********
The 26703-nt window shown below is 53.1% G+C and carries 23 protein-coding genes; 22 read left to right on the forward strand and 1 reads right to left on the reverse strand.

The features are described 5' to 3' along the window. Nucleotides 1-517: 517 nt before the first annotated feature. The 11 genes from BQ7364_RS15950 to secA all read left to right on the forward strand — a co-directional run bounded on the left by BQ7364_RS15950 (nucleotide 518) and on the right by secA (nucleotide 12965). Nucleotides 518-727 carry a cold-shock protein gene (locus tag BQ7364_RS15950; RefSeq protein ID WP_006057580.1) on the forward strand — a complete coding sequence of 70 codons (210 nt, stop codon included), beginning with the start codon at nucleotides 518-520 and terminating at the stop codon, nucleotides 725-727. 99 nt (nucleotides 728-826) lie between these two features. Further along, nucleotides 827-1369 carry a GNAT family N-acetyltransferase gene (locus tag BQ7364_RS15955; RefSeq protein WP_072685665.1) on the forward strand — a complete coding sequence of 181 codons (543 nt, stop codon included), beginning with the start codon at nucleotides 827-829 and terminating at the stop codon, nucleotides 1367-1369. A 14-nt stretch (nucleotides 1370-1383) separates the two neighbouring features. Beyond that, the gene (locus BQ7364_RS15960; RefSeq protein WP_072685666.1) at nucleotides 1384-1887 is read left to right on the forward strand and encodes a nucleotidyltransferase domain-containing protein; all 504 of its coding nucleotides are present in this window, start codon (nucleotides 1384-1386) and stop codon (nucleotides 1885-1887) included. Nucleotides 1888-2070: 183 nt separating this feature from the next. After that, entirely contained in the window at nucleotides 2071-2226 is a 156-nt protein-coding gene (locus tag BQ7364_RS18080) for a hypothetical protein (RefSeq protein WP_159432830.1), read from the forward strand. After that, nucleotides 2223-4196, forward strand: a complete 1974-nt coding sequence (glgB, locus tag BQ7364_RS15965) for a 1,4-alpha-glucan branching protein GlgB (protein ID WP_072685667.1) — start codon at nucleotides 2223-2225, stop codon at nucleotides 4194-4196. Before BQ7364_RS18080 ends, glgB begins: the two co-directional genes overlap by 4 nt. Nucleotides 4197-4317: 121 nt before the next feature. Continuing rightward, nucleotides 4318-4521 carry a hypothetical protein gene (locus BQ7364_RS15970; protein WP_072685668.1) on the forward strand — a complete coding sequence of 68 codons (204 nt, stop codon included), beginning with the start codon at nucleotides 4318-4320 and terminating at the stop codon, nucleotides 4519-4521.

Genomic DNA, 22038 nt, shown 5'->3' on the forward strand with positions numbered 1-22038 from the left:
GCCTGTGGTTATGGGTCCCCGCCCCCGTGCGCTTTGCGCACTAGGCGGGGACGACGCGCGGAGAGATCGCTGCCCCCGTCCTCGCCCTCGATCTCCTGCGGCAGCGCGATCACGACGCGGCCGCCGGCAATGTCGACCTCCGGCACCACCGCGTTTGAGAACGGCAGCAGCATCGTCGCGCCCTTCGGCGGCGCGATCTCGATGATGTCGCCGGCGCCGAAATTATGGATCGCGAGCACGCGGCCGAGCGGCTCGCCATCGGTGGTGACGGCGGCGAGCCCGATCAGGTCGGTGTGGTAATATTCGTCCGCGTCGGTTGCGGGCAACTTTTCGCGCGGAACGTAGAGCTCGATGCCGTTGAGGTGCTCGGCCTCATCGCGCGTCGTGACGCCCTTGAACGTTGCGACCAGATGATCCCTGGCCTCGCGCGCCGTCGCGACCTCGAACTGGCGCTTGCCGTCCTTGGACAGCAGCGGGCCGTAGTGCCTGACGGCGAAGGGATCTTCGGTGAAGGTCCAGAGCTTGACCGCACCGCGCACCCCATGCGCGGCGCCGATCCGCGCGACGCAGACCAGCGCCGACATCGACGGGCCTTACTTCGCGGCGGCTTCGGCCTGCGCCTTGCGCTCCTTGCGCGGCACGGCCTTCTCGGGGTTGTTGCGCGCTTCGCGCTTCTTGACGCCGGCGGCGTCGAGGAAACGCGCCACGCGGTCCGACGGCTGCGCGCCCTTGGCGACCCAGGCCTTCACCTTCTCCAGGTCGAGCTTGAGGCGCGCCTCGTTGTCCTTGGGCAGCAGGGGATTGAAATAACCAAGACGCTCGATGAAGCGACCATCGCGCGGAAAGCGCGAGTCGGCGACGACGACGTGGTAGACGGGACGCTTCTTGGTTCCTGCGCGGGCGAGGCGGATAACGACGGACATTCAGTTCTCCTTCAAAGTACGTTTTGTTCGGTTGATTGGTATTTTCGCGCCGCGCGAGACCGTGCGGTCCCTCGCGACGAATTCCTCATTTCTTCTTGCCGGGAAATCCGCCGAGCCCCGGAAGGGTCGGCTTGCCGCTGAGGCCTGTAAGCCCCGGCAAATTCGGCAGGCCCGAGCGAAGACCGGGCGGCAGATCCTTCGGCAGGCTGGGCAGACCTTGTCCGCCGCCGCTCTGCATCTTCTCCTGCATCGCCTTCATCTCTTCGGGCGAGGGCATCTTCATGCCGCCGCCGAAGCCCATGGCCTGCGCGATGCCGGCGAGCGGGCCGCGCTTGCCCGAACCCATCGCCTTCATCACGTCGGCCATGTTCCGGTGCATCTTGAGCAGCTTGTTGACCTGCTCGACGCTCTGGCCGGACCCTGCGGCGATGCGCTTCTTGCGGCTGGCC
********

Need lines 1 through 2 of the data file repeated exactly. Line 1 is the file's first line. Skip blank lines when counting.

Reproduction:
The 26703-nt window shown below is 53.1% G+C and carries 23 protein-coding genes; 22 read left to right on the forward strand and 1 reads right to left on the reverse strand.

The features are described 5' to 3' along the window. Nucleotides 1-517: 517 nt before the first annotated feature. The 11 genes from BQ7364_RS15950 to secA all read left to right on the forward strand — a co-directional run bounded on the left by BQ7364_RS15950 (nucleotide 518) and on the right by secA (nucleotide 12965). Nucleotides 518-727 carry a cold-shock protein gene (locus tag BQ7364_RS15950; RefSeq protein ID WP_006057580.1) on the forward strand — a complete coding sequence of 70 codons (210 nt, stop codon included), beginning with the start codon at nucleotides 518-520 and terminating at the stop codon, nucleotides 725-727. 99 nt (nucleotides 728-826) lie between these two features. Further along, nucleotides 827-1369 carry a GNAT family N-acetyltransferase gene (locus tag BQ7364_RS15955; RefSeq protein WP_072685665.1) on the forward strand — a complete coding sequence of 181 codons (543 nt, stop codon included), beginning with the start codon at nucleotides 827-829 and terminating at the stop codon, nucleotides 1367-1369. A 14-nt stretch (nucleotides 1370-1383) separates the two neighbouring features. Beyond that, the gene (locus BQ7364_RS15960; RefSeq protein WP_072685666.1) at nucleotides 1384-1887 is read left to right on the forward strand and encodes a nucleotidyltransferase domain-containing protein; all 504 of its coding nucleotides are present in this window, start codon (nucleotides 1384-1386) and stop codon (nucleotides 1885-1887) included. Nucleotides 1888-2070: 183 nt separating this feature from the next. After that, entirely contained in the window at nucleotides 2071-2226 is a 156-nt protein-coding gene (locus tag BQ7364_RS18080) for a hypothetical protein (RefSeq protein WP_159432830.1), read from the forward strand. After that, nucleotides 2223-4196, forward strand: a complete 1974-nt coding sequence (glgB, locus tag BQ7364_RS15965) for a 1,4-alpha-glucan branching protein GlgB (protein ID WP_072685667.1) — start codon at nucleotides 2223-2225, stop codon at nucleotides 4194-4196. Before BQ7364_RS18080 ends, glgB begins: the two co-directional genes overlap by 4 nt. Nucleotides 4197-4317: 121 nt before the next feature. Continuing rightward, nucleotides 4318-4521 carry a hypothetical protein gene (locus BQ7364_RS15970; protein WP_072685668.1) on the forward strand — a complete coding sequence of 68 codons (204 nt, stop codon included), beginning with the start codon at nucleotides 4318-4320 and terminating at the stop codon, nucleotides 4519-4521.